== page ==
After studying meerkats in the Kalahari for the past 10 years, Dr Alex Thornton and colleagues from the Department found that some groups of meerkats always got up later out of their sleeping burrows than their neighbours.
These differences appear to have been maintained as local traditions, with patterns of behaviour in different groups being spread by learning from others. Studying social traditions among animals in the wild is difficult because it is hard to prove that differences in behaviour are due to the social spread of information rather than genetics or environmental factors. This is the first time such traditional patterns of daily activity have been observed in animals outside the laboratory, and the study is published this week in Proceedings of the Royal Society B.
According to lead author Dr Thornton: "Studies of animal traditions are essential for understanding the biological origins of human culture." "Because most previous studies examined groups of animals separated by large distances it has been extremely difficult to work out whether behavioural differences between groups really are traditions, or whether they might be better explained by genetic differences or differences in the local ecology." Dr Thornton's study site in the Kalahari Desert is shared by fifteen meerkat groups with overlapping territories, and group differences in getting-up time could not be explained by differences in ecological conditions. And as male meerkats always breed outside the group that they were born into, genes get shuffled between groups, so genetic factors are unlikely to account for group differences.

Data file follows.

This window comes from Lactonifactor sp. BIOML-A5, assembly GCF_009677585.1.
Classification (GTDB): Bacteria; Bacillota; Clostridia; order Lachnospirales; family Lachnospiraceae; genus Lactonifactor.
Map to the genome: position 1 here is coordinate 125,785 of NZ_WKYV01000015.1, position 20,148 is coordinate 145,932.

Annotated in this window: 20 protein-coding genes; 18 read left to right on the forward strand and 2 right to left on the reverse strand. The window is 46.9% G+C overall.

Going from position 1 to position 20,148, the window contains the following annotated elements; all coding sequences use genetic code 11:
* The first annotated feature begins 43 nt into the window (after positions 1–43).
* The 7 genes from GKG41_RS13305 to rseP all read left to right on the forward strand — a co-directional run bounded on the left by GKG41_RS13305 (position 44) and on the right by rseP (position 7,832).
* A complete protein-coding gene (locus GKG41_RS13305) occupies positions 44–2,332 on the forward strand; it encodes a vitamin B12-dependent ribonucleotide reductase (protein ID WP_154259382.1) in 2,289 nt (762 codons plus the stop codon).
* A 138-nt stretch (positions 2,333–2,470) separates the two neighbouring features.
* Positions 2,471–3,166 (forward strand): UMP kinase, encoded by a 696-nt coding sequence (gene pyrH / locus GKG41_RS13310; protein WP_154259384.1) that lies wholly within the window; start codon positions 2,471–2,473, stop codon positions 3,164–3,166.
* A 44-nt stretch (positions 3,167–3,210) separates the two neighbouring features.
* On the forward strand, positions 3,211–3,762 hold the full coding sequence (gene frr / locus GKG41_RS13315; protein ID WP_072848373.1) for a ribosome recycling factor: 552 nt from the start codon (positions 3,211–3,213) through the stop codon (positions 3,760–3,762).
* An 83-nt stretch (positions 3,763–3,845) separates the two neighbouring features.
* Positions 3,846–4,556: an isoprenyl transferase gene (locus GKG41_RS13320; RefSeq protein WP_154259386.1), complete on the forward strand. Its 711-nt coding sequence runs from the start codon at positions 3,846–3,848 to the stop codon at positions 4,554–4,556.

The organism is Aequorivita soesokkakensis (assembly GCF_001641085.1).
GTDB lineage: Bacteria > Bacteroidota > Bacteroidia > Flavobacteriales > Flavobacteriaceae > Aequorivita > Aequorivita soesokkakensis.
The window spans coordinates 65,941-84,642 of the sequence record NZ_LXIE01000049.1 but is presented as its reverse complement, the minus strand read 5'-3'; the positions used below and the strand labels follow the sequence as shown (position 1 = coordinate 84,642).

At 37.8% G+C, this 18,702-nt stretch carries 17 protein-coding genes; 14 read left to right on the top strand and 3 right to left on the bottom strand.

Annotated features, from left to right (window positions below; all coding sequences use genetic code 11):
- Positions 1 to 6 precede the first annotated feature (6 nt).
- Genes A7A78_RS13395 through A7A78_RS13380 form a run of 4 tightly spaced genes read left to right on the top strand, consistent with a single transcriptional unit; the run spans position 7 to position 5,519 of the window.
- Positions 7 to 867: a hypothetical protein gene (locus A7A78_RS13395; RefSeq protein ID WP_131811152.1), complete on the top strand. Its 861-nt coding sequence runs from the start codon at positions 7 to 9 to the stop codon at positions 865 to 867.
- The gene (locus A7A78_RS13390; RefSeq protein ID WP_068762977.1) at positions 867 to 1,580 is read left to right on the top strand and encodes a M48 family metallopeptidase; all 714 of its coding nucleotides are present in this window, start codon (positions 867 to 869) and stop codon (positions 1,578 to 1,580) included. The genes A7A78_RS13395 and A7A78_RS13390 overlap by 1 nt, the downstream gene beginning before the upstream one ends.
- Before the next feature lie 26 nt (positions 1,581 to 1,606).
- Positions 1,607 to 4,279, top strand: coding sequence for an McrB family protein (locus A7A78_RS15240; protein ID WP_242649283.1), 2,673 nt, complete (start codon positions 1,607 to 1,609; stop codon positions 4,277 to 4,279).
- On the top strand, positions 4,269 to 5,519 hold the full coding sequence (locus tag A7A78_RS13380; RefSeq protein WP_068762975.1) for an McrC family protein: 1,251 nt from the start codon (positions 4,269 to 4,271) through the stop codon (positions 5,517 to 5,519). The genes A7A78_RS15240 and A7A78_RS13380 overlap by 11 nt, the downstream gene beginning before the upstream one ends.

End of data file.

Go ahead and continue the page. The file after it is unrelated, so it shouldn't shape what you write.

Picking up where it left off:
"We found that new immigrants adopted the behaviour of their new groups and that differences between groups were maintained despite groups changing in size and structure as old members died and new ones were born," says Dr Thornton. "So it seems that, like afternoon tea or an apéritif before dinner, meerkat getting-up times are local traditions passed down through the generations."
Multi-generational persistence of traditions in neighbouring meerkat groups in Proceedings of the Royal Society B